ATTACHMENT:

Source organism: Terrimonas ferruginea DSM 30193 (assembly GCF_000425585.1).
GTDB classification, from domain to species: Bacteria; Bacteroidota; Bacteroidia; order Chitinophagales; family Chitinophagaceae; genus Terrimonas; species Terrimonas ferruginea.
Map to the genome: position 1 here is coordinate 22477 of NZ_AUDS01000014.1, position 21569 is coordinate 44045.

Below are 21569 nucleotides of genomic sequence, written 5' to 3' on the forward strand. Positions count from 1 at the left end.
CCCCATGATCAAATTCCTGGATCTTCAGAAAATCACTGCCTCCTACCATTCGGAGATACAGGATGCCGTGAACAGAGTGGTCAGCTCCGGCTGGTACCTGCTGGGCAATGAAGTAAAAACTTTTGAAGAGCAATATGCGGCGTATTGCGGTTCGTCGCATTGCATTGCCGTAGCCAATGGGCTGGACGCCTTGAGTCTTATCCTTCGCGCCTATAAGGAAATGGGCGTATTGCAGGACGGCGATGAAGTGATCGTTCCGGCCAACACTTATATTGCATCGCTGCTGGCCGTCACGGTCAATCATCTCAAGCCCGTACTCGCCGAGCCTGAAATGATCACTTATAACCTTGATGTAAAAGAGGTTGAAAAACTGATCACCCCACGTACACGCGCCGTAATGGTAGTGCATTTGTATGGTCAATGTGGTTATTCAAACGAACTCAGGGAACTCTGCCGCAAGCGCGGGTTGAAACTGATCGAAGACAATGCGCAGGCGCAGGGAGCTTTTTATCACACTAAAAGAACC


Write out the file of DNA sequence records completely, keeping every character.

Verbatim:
Source organism: Terrimonas ferruginea DSM 30193 (assembly GCF_000425585.1).
GTDB classification, from domain to species: Bacteria; Bacteroidota; Bacteroidia; order Chitinophagales; family Chitinophagaceae; genus Terrimonas; species Terrimonas ferruginea.
Map to the genome: position 1 here is coordinate 22477 of NZ_AUDS01000014.1, position 21569 is coordinate 44045.

Below are 21569 nucleotides of genomic sequence, written 5' to 3' on the forward strand. Positions count from 1 at the left end.
CCCCATGATCAAATTCCTGGATCTTCAGAAAATCACTGCCTCCTACCATTCGGAGATACAGGATGCCGTGAACAGAGTGGTCAGCTCCGGCTGGTACCTGCTGGGCAATGAAGTAAAAACTTTTGAAGAGCAATATGCGGCGTATTGCGGTTCGTCGCATTGCATTGCCGTAGCCAATGGGCTGGACGCCTTGAGTCTTATCCTTCGCGCCTATAAGGAAATGGGCGTATTGCAGGACGGCGATGAAGTGATCGTTCCGGCCAACACTTATATTGCATCGCTGCTGGCCGTCACGGTCAATCATCTCAAGCCCGTACTCGCCGAGCCTGAAATGATCACTTATAACCTTGATGTAAAAGAGGTTGAAAAACTGATCACCCCACGTACACGCGCCGTAATGGTAGTGCATTTGTATGGTCAATGTGGTTATTCAAACGAACTCAGGGAACTCTGCCGCAAGCGCGGGTTGAAACTGATCGAAGACAATGCGCAGGCGCAGGGAGCTTTTTATCACACTAAAAGAACC